Tuesday, 13 August 2013

Bamford Edge to Stanage Edge with Bits of Everything

At the weekend I headed out today with some trepidation. The weather looked like it really didn't know what to do. And it didn't, all the time I was walking along Bamford Edge and the northern end of Stanage Edge. It was very Take Away Special, bits of everything, rain, wind, sunny skies, hot, cold and humid. The only thing it didn't do was sleet and snow. I was back in millstone country.

Bamford Edge from Win Hill Pike earlier this year.

My walk started in the Lay-by just before Cut throat Bridge on the A57 about one mile east of Ladybower Reservoir. I took the path about three quarters of the way down the lay-by which is a safer route down to the track at Cut Throat Bridge, rather than walk along the side of the busy A57.
 


 
 
The track heads up through a small coppice and along the foot of Hordron Edge. The track does take a slight turn to the left and up a steep slope. Once it levels out it brings you to a shooters shelter at the top of Jarvis Clough.
 
 
 
 
As you approach the shelter there is a double track off and up to the left, this will be significant later. I continued around to the right, heading west.
 

 
 
 
I headed across the northern end of Bamford Moor which has a slight rise before dropping down to the Pillars.
 
 
 
 
They call it the Pillars, plural, I could only find one pillar. Oh well, one is better than none. Win Hill Pike was clearly visible at the other side of the valley.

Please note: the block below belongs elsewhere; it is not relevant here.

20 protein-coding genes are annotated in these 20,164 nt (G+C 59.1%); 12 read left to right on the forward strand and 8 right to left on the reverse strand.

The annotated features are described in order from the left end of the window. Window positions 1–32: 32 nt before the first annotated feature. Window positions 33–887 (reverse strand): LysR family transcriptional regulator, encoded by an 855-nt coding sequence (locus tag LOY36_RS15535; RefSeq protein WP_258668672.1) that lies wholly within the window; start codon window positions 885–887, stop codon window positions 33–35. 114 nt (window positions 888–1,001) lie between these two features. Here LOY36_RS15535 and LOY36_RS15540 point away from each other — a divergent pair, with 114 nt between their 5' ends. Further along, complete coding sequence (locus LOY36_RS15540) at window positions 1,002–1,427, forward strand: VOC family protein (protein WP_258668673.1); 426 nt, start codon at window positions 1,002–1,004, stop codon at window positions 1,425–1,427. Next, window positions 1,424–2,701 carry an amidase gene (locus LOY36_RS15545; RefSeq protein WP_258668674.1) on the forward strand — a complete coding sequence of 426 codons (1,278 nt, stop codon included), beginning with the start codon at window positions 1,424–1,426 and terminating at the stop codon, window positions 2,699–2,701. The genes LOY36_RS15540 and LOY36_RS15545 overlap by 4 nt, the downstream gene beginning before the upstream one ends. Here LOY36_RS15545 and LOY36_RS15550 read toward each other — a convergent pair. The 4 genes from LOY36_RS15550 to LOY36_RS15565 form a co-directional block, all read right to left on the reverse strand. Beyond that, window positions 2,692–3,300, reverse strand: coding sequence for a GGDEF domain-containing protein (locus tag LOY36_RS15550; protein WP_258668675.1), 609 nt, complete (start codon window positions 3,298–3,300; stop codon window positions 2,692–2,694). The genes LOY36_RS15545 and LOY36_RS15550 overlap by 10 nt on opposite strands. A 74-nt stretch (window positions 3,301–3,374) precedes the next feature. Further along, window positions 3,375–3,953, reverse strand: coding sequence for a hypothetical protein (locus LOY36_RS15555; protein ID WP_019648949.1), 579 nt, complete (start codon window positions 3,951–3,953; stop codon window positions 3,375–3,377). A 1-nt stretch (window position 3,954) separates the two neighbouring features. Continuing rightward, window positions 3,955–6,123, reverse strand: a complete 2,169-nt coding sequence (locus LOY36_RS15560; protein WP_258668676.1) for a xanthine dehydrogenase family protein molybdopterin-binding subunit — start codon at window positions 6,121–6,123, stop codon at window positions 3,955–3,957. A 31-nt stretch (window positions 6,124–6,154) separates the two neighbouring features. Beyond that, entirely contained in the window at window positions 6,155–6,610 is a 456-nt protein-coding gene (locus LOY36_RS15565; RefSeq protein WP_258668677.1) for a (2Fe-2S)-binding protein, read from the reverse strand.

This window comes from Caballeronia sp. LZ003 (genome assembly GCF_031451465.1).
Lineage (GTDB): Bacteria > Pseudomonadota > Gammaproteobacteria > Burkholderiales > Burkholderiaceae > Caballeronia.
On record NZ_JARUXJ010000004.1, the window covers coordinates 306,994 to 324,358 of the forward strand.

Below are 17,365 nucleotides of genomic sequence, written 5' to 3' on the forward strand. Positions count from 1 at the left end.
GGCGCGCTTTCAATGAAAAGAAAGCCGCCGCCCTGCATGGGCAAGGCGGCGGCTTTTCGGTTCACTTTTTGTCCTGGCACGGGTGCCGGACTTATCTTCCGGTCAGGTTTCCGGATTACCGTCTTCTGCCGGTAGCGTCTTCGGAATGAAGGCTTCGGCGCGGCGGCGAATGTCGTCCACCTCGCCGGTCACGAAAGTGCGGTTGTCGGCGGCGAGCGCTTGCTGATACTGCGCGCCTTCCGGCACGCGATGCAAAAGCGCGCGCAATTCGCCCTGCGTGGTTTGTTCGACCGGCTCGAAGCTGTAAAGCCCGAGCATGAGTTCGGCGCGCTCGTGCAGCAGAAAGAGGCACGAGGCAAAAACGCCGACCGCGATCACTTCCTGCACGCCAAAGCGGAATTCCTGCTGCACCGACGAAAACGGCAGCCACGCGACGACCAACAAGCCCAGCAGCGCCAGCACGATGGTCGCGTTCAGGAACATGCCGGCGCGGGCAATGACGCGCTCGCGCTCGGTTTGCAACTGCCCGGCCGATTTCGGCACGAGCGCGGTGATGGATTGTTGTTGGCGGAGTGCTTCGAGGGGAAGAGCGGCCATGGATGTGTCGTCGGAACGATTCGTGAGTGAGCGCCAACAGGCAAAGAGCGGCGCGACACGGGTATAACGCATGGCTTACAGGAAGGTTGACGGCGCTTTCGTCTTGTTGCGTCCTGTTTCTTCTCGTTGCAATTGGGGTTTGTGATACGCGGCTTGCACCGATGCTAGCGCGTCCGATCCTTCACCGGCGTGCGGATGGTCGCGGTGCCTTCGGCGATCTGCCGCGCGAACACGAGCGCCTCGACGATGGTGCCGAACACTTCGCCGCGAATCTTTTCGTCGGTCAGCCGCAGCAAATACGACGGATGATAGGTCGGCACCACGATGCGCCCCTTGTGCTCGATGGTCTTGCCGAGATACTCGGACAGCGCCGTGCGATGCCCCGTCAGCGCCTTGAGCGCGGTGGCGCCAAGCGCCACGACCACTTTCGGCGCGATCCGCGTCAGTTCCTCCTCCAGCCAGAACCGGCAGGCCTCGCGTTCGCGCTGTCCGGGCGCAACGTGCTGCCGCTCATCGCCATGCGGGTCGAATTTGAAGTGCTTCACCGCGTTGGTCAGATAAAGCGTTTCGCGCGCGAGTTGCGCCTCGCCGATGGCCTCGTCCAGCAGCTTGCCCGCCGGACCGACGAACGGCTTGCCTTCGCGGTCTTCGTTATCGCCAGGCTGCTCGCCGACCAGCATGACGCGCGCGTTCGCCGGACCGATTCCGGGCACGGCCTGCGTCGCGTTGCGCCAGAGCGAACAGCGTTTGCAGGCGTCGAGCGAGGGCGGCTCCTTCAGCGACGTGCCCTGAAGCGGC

From the Pillars there is a vague path that passes along what becomes Bamford Edge. I say vague because of the second most significant natural feature of the day after the weather, Bracken. In places the Bracken was nearly as tall as me, it's gone mad, probably due to the weather we have been having. I did have a nice view down to Ladybower Reservoir.
 
 
 
 
Bamford Edge isn't as rocky as some of the other Edges in the area, but it has it's own character.
 
 
 
 
At Bamford Edge itself the Bracken thankfully cleared up and allowed some easy walking. The views here continued and the wind picked up. There is a bit of a kink at the southern end of the Edges. Off to the south east I could see my next target, the track along the foot of Stanage Edge.
 


 

It would have been nice to work my way through the Bracken from the disused quarry to the track, but the Bracken was too high to be safe. So I worked my why down to the road and turned left on New Road and around Bole Hill up to the car park at Dennis Knoll where I picked up the track.
 


 
 
At the right hand kink in the track I took a path over a stile to the left to take me up to High Nebb. The paths here are again disguised slightly by Bracken, so it takes a little care to keep to the path.
 


 
 
Part way up to Stanage Edge I found one of the millstones still lying around the area.
 


 
 
Once up to the cliffs below High Nebb I looked south to find I had an amazing view of the rock faces along Stanage Edge.
 


 
 
After a quick break I had my final bit of scramble and worked my way to the trig point on High Nebb. There are quite a few features of the area in view from here and make the visit truly worth while.
 


 
 
I headed north along the top of Stanage Edge towards Stanage End, the point from which I would be heading of the Edge.
 


 
 
Taking care to safely drop off the edge towards the double track I could see down the lower section of the slope. There are some poles marking this path so it is easy to pick up. But care is needed as the ground can be very uneven under foot. At the bottom of this track you meet back up with the point I said would be significant later. I was back to the path near the shooting shelter. A right turn took me along the double track back to the A57, and my car.